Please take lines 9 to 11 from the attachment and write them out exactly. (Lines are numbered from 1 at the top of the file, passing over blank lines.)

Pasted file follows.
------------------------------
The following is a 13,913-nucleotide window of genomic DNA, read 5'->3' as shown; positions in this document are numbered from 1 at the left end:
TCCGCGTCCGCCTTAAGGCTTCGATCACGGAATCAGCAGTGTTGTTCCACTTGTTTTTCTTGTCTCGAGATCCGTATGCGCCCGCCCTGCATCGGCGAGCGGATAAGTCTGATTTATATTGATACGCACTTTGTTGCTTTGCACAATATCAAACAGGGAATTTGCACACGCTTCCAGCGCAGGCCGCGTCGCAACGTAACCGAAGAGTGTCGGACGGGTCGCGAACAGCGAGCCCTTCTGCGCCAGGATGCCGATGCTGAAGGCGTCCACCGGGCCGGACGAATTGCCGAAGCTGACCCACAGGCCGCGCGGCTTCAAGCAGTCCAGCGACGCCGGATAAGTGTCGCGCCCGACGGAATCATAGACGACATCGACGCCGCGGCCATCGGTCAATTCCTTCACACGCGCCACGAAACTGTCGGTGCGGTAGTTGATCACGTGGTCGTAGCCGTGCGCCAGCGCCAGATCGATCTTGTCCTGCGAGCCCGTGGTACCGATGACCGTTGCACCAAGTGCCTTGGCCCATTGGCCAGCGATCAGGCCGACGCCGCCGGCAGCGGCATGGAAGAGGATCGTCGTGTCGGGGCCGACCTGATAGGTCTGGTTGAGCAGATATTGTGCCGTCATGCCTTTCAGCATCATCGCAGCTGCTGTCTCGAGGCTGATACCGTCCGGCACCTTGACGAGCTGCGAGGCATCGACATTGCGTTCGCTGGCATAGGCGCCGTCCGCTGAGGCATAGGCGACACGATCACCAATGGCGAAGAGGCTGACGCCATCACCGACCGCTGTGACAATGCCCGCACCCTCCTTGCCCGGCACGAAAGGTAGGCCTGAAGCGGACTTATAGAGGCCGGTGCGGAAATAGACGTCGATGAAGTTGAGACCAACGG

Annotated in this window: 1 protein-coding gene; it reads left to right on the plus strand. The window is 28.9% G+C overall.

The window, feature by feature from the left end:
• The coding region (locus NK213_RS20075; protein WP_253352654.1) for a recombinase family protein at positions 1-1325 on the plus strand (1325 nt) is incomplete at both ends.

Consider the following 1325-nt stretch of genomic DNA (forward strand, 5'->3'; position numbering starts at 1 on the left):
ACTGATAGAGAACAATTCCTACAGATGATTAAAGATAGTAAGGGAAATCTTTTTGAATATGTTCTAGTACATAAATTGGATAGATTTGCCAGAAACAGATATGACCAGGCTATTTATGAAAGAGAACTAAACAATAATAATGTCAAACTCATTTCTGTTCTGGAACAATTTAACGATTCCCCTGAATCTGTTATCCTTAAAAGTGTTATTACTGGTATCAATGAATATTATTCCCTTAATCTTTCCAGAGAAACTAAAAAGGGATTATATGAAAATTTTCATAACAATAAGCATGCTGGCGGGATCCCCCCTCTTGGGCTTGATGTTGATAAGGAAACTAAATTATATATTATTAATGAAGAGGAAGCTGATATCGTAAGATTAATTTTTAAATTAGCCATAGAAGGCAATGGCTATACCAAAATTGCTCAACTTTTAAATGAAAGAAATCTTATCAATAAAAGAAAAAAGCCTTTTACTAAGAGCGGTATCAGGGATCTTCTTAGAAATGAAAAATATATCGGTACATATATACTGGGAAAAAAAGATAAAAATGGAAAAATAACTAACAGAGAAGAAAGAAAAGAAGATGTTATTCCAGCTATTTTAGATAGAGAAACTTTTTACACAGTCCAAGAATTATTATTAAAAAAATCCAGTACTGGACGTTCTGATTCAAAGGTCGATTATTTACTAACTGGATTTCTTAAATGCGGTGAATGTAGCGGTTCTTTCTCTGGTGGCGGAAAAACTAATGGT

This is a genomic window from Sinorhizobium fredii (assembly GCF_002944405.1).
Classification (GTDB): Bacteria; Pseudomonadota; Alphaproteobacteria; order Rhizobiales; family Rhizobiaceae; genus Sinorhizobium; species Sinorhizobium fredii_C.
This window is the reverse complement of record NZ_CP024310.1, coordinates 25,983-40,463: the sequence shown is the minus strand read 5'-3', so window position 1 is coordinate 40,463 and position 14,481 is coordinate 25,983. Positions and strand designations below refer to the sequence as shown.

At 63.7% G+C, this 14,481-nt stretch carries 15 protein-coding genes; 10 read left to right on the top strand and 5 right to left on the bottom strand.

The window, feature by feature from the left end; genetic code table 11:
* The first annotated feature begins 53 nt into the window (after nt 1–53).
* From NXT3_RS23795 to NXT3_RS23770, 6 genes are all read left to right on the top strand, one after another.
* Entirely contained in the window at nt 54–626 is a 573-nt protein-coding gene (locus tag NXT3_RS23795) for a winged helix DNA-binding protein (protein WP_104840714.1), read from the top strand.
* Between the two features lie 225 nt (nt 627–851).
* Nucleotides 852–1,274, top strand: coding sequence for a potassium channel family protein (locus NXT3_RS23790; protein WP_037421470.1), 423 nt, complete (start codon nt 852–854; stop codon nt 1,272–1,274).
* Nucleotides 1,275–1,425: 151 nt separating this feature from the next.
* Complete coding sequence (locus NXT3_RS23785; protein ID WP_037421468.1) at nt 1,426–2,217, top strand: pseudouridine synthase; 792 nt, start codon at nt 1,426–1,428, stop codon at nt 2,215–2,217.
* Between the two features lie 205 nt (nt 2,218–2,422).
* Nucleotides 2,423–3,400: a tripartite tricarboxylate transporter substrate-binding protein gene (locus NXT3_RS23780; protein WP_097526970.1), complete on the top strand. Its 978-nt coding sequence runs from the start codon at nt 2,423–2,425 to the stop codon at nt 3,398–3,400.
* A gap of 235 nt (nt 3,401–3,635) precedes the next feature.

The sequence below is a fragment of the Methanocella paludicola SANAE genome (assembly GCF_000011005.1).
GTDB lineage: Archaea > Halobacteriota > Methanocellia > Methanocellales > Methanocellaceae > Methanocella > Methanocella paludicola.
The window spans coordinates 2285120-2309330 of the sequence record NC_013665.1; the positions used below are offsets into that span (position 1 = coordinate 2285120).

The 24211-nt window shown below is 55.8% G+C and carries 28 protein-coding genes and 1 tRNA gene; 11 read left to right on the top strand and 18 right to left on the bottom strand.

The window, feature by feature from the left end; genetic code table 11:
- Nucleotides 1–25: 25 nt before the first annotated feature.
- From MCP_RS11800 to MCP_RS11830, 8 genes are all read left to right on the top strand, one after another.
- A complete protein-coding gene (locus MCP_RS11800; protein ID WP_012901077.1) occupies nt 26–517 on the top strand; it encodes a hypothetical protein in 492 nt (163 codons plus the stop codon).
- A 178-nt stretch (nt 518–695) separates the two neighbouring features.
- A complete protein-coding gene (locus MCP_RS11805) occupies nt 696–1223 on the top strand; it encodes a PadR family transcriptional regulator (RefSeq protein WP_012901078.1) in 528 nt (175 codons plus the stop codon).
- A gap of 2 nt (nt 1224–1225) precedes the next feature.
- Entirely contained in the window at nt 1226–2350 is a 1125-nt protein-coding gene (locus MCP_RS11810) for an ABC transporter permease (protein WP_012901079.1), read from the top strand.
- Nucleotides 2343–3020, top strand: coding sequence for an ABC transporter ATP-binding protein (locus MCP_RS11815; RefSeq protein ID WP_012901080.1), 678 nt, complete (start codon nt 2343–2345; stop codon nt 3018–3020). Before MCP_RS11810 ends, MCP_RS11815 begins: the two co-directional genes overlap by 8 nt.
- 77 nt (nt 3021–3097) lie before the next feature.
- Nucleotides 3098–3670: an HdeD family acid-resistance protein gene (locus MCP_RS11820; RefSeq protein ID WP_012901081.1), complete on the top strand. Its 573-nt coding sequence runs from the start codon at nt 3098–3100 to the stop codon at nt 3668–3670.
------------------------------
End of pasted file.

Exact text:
Classification (GTDB): Bacteria; Pseudomonadota; Alphaproteobacteria; order Rhizobiales; family Rhizobiaceae; genus Sinorhizobium; species Sinorhizobium fredii_C.
This window is the reverse complement of record NZ_CP024310.1, coordinates 25,983-40,463: the sequence shown is the minus strand read 5'-3', so window position 1 is coordinate 40,463 and position 14,481 is coordinate 25,983. Positions and strand designations below refer to the sequence as shown.

At 63.7% G+C, this 14,481-nt stretch carries 15 protein-coding genes; 10 read left to right on the top strand and 5 right to left on the bottom strand.